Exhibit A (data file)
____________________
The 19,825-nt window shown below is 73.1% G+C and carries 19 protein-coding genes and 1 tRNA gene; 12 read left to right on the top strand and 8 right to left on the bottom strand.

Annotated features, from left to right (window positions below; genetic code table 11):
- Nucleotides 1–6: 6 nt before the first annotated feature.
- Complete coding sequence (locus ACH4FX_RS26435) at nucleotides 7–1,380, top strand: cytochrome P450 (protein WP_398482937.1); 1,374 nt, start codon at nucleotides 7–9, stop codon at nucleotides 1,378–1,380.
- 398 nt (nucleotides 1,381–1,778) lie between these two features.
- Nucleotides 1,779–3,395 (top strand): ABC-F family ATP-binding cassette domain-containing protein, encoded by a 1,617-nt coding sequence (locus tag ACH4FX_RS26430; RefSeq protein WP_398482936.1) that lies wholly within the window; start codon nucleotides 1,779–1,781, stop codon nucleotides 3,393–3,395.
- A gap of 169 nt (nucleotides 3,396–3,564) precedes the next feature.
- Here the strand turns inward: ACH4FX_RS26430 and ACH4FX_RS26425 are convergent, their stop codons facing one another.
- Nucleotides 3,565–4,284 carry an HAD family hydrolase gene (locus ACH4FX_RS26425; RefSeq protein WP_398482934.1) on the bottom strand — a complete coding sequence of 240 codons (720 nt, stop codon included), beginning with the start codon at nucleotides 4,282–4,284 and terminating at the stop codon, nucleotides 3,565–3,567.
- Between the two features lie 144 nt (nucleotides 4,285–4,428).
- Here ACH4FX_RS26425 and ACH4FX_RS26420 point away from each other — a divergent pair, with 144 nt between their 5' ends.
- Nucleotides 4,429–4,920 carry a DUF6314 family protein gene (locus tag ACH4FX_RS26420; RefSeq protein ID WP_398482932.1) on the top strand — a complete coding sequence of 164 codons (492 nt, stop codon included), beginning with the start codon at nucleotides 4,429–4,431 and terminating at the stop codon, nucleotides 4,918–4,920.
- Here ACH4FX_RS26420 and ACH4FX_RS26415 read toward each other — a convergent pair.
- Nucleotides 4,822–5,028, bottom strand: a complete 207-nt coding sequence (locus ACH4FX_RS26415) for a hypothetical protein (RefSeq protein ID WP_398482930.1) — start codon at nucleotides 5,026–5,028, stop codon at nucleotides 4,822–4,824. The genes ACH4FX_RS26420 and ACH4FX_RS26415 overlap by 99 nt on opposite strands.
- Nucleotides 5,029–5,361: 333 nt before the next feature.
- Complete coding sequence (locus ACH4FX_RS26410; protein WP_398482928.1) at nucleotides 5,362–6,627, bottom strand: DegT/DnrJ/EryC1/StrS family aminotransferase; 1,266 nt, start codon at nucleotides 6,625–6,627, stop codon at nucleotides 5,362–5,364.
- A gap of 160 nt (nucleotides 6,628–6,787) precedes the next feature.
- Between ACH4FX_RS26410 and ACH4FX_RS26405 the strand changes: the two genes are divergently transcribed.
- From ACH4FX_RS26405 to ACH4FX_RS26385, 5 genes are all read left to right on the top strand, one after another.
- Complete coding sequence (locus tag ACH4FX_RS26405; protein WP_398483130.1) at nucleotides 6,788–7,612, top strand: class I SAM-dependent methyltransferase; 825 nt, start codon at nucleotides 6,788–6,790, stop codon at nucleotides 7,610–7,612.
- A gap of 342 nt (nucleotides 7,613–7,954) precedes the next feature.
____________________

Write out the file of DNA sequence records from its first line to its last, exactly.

The 19,825-nt window shown below is 73.1% G+C and carries 19 protein-coding genes and 1 tRNA gene; 12 read left to right on the top strand and 8 right to left on the bottom strand.

Annotated features, from left to right (window positions below; genetic code table 11):
- Nucleotides 1–6: 6 nt before the first annotated feature.
- Complete coding sequence (locus ACH4FX_RS26435) at nucleotides 7–1,380, top strand: cytochrome P450 (protein WP_398482937.1); 1,374 nt, start codon at nucleotides 7–9, stop codon at nucleotides 1,378–1,380.
- 398 nt (nucleotides 1,381–1,778) lie between these two features.
- Nucleotides 1,779–3,395 (top strand): ABC-F family ATP-binding cassette domain-containing protein, encoded by a 1,617-nt coding sequence (locus tag ACH4FX_RS26430; RefSeq protein WP_398482936.1) that lies wholly within the window; start codon nucleotides 1,779–1,781, stop codon nucleotides 3,393–3,395.
- A gap of 169 nt (nucleotides 3,396–3,564) precedes the next feature.
- Here the strand turns inward: ACH4FX_RS26430 and ACH4FX_RS26425 are convergent, their stop codons facing one another.
- Nucleotides 3,565–4,284 carry an HAD family hydrolase gene (locus ACH4FX_RS26425; RefSeq protein WP_398482934.1) on the bottom strand — a complete coding sequence of 240 codons (720 nt, stop codon included), beginning with the start codon at nucleotides 4,282–4,284 and terminating at the stop codon, nucleotides 3,565–3,567.
- Between the two features lie 144 nt (nucleotides 4,285–4,428).
- Here ACH4FX_RS26425 and ACH4FX_RS26420 point away from each other — a divergent pair, with 144 nt between their 5' ends.
- Nucleotides 4,429–4,920 carry a DUF6314 family protein gene (locus tag ACH4FX_RS26420; RefSeq protein ID WP_398482932.1) on the top strand — a complete coding sequence of 164 codons (492 nt, stop codon included), beginning with the start codon at nucleotides 4,429–4,431 and terminating at the stop codon, nucleotides 4,918–4,920.
- Here ACH4FX_RS26420 and ACH4FX_RS26415 read toward each other — a convergent pair.
- Nucleotides 4,822–5,028, bottom strand: a complete 207-nt coding sequence (locus ACH4FX_RS26415) for a hypothetical protein (RefSeq protein ID WP_398482930.1) — start codon at nucleotides 5,026–5,028, stop codon at nucleotides 4,822–4,824. The genes ACH4FX_RS26420 and ACH4FX_RS26415 overlap by 99 nt on opposite strands.
- Nucleotides 5,029–5,361: 333 nt before the next feature.
- Complete coding sequence (locus ACH4FX_RS26410; protein WP_398482928.1) at nucleotides 5,362–6,627, bottom strand: DegT/DnrJ/EryC1/StrS family aminotransferase; 1,266 nt, start codon at nucleotides 6,625–6,627, stop codon at nucleotides 5,362–5,364.
- A gap of 160 nt (nucleotides 6,628–6,787) precedes the next feature.
- Between ACH4FX_RS26410 and ACH4FX_RS26405 the strand changes: the two genes are divergently transcribed.
- From ACH4FX_RS26405 to ACH4FX_RS26385, 5 genes are all read left to right on the top strand, one after another.
- Complete coding sequence (locus tag ACH4FX_RS26405; protein WP_398483130.1) at nucleotides 6,788–7,612, top strand: class I SAM-dependent methyltransferase; 825 nt, start codon at nucleotides 6,788–6,790, stop codon at nucleotides 7,610–7,612.
- A gap of 342 nt (nucleotides 7,613–7,954) precedes the next feature.